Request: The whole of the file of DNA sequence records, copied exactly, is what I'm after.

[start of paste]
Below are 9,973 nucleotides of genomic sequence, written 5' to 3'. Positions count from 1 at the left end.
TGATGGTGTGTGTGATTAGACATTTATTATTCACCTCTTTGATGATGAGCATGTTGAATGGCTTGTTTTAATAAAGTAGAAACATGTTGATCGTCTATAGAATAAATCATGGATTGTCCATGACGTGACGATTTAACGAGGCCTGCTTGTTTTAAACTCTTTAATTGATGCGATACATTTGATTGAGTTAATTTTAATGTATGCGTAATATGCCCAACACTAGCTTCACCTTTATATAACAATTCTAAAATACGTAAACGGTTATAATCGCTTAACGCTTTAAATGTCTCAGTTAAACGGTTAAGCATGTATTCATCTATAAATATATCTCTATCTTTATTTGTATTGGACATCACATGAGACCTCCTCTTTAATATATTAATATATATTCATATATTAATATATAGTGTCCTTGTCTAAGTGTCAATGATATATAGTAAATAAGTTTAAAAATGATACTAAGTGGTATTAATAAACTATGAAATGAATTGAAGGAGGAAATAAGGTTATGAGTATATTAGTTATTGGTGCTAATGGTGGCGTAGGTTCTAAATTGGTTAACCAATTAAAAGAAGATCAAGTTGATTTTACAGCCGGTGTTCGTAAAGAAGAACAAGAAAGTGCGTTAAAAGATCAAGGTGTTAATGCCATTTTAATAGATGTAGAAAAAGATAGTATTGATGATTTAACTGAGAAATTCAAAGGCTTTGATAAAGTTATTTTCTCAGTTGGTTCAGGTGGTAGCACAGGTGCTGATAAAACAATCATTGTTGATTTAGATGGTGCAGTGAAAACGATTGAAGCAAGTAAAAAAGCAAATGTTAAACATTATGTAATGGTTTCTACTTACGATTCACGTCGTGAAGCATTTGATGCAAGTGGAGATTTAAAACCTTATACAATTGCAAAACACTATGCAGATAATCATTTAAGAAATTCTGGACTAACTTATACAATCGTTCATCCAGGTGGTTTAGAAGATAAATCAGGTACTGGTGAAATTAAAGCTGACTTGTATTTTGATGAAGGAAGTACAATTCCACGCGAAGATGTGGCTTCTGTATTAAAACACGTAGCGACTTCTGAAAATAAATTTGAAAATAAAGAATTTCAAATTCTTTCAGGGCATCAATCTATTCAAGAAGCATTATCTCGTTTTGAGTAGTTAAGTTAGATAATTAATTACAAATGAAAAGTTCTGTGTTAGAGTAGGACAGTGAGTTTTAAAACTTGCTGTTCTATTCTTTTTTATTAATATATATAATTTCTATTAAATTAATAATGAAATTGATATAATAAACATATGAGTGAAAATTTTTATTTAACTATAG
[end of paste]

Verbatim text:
Below are 9,973 nucleotides of genomic sequence, written 5' to 3'. Positions count from 1 at the left end.
TGATGGTGTGTGTGATTAGACATTTATTATTCACCTCTTTGATGATGAGCATGTTGAATGGCTTGTTTTAATAAAGTAGAAACATGTTGATCGTCTATAGAATAAATCATGGATTGTCCATGACGTGACGATTTAACGAGGCCTGCTTGTTTTAAACTCTTTAATTGATGCGATACATTTGATTGAGTTAATTTTAATGTATGCGTAATATGCCCAACACTAGCTTCACCTTTATATAACAATTCTAAAATACGTAAACGGTTATAATCGCTTAACGCTTTAAATGTCTCAGTTAAACGGTTAAGCATGTATTCATCTATAAATATATCTCTATCTTTATTTGTATTGGACATCACATGAGACCTCCTCTTTAATATATTAATATATATTCATATATTAATATATAGTGTCCTTGTCTAAGTGTCAATGATATATAGTAAATAAGTTTAAAAATGATACTAAGTGGTATTAATAAACTATGAAATGAATTGAAGGAGGAAATAAGGTTATGAGTATATTAGTTATTGGTGCTAATGGTGGCGTAGGTTCTAAATTGGTTAACCAATTAAAAGAAGATCAAGTTGATTTTACAGCCGGTGTTCGTAAAGAAGAACAAGAAAGTGCGTTAAAAGATCAAGGTGTTAATGCCATTTTAATAGATGTAGAAAAAGATAGTATTGATGATTTAACTGAGAAATTCAAAGGCTTTGATAAAGTTATTTTCTCAGTTGGTTCAGGTGGTAGCACAGGTGCTGATAAAACAATCATTGTTGATTTAGATGGTGCAGTGAAAACGATTGAAGCAAGTAAAAAAGCAAATGTTAAACATTATGTAATGGTTTCTACTTACGATTCACGTCGTGAAGCATTTGATGCAAGTGGAGATTTAAAACCTTATACAATTGCAAAACACTATGCAGATAATCATTTAAGAAATTCTGGACTAACTTATACAATCGTTCATCCAGGTGGTTTAGAAGATAAATCAGGTACTGGTGAAATTAAAGCTGACTTGTATTTTGATGAAGGAAGTACAATTCCACGCGAAGATGTGGCTTCTGTATTAAAACACGTAGCGACTTCTGAAAATAAATTTGAAAATAAAGAATTTCAAATTCTTTCAGGGCATCAATCTATTCAAGAAGCATTATCTCGTTTTGAGTAGTTAAGTTAGATAATTAATTACAAATGAAAAGTTCTGTGTTAGAGTAGGACAGTGAGTTTTAAAACTTGCTGTTCTATTCTTTTTTATTAATATATATAATTTCTATTAAATTAATAATGAAATTGATATAATAAACATATGAGTGAAAATTTTTATTTAACTATAG